FinTech Futures Jobs: When to say no at work, and how to do it
We are in an era of overload. Whether you’re back in the office on a hybrid basis (where office chatter can derail all good intentions) or still working remotely, there are an overwhelming number of things to tick off your to-do list every day.
From Slack messages to meetings, not to mention endless emails, it can be hard to find time to do the actual work. According to the most recent Work Trend Index from Microsoft, 64% of people say they struggle with having the time and energy to do their job.
In fact, it’s now estimated that workers are spending the equivalent of two workdays each week in meetings and on email.
When you are constantly reacting to messages and ad hoc requests, it can be difficult to be creative. It is unsurprising that Microsoft’s survey also found that when people are struggling, they are three and a half times more likely to struggle with innovation and strategic thinking too.
2022 research conducted by LumApps amongst 1,000 employees in the UK, who worked in both desk and non-desk-based roles, found that 88% of workers had experienced at least some level of burnout over the previous two years.
With UK workers experiencing so much workplace stress, compounding the strain is the fear that if you say no to a specific request or task, you’ll be marked down as someone who isn’t a ‘team player’.
But it is important to be able to push back on unreasonable requests, tight deadlines, or work that regularly takes you away from your core responsibilities.
And it is also OK to say no at work when you are already managing a heavy workload and the request is unreasonable within this context, the task or project is outside of your area of expertise or job description, or you have a prior commitment or a personal obligation, such as a medical appointment, that you can’t reschedule.
Prioritising your own mental or physical health is important not only for your own wellbeing, but also to preserve your ability to do good work. Additionally, you should be able to push back if your manager regularly oversteps, so that they can begin to understand that you have reasonable boundaries and won’t just say yes to everything that’s being thrown at you.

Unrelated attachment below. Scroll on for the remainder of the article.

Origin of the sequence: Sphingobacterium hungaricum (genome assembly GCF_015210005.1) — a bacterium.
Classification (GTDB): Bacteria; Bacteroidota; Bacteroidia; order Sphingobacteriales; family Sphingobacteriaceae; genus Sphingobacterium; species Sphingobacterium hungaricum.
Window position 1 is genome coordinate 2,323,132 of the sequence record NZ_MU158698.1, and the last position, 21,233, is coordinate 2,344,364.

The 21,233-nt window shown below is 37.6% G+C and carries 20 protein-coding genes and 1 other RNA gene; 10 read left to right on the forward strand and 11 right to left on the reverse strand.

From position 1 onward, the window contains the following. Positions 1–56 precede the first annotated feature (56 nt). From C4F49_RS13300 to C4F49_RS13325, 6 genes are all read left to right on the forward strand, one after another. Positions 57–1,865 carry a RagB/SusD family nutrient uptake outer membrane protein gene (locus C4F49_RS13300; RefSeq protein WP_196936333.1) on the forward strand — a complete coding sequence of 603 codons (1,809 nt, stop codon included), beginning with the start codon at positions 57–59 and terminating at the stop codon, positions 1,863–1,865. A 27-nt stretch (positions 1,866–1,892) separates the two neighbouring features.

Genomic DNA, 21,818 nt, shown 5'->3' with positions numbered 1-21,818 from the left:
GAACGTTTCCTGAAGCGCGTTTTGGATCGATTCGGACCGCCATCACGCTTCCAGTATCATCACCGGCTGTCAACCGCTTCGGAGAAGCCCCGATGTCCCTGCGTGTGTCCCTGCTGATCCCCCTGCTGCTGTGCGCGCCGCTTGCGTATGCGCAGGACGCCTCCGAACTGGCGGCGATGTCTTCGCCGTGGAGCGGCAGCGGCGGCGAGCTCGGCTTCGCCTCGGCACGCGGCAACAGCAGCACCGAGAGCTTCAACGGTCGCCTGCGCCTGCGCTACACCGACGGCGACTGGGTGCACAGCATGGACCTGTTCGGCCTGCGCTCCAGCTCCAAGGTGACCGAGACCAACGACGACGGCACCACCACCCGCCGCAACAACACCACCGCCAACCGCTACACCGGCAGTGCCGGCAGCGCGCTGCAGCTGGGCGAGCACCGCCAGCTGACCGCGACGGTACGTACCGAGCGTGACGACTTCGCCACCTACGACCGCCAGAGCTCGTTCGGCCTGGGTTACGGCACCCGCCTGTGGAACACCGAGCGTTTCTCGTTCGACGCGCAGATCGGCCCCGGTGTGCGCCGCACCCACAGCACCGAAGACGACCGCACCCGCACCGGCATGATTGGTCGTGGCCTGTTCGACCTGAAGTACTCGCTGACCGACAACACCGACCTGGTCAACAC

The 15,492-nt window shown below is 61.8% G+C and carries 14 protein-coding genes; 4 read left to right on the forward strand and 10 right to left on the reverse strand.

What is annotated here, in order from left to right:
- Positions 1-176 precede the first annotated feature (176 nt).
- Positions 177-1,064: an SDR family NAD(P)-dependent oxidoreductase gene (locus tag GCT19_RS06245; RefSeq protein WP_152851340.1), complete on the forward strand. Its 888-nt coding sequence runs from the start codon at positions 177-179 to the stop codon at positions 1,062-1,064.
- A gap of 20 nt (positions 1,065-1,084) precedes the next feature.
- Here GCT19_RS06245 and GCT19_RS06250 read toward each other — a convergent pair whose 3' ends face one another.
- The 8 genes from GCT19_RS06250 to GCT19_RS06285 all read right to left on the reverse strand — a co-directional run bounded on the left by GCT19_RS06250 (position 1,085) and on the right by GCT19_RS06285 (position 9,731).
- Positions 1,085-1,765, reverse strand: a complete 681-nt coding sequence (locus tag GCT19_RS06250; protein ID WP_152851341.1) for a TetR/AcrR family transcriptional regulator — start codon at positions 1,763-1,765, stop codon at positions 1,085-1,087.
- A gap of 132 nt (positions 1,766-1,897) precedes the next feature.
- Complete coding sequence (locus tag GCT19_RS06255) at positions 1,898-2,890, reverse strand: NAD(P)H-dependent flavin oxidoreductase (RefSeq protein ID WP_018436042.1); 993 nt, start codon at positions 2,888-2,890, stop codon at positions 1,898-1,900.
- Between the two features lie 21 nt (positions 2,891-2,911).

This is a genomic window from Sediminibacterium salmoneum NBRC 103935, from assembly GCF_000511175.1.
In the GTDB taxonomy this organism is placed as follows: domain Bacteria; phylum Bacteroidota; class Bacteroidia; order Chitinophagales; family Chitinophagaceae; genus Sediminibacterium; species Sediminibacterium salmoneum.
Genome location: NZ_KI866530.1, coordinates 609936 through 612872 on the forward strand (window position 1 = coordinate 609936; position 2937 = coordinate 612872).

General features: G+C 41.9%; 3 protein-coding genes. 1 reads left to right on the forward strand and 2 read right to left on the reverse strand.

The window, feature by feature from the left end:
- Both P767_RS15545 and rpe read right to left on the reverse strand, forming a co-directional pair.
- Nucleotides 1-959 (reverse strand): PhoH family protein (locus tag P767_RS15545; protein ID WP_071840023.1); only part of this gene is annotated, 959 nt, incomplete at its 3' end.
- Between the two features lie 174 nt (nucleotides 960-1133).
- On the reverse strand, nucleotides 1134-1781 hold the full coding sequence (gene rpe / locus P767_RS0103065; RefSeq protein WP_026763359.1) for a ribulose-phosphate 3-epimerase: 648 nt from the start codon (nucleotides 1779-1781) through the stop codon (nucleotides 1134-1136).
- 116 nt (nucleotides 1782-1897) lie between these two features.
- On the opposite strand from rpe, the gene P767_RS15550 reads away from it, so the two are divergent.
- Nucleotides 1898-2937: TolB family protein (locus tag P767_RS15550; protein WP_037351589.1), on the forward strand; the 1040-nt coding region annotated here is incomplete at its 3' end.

How to say no
While it’s acceptable to refuse work or tasks, the main thing to note is that successful refusals are all about how you deliver them. A flat no isn’t likely to get you far, but explaining that you’re currently at capacity will help your manager understand that you can’t add anything else onto your slate––at least this week.
If you’re asked to do something that’s out of your remit or comfort zone, you can decline on the grounds that you’re just not the best person for the task. Trickier still are requests that eat into your personal time or previously agreed annual leave.
You can smile and say you are more than happy to complete any requests within your working hours for the former, and for the latter, simply state that you will be on leave, so you’ll be unavailable to take on that task or attend that meeting.
Of course, some managers won’t take no for an answer and will push you to accept what they are asking. Politely reinforcing your reasonable refusal can help, but if you feel that this behaviour is happening regularly, you’re not being listened to, and as a result you’re feeling stressed and overwhelmed, you may consider looking for a new role.
If this is the case, then the FinTech Futures Job Board is a great starting point, containing thousands of open roles, like the ones below.
Klarna has a Business Developer role on offer in Manchester. You will work to accelerate the business and evolve its go-to-market strategy by engaging with partners, developing existing accounts, and landing new business opportunities. To be considered, you’ll need to be an adaptable, successful, and experienced business development manager. In return, you can choose between working from the office, remotely within your employment country, or even in a different country for up to 20 working days per year.
Credit card company Capital on Tap is seeking a Lead DevOps Engineer to lead and mentor other engineers, helping them to grow and thrive. You will be a product and system evangelist, coaching and mentoring both the immediate team and the wider IT department on DevOps best practices. One year of experience as a DevOps Team Lead, plus experience with Kubernetes Docker, Azure DevOps, Octopus, and other CI/CD tools, is required.
For hundreds more opportunities across fintech, visit the FinTech Futures Job Board today.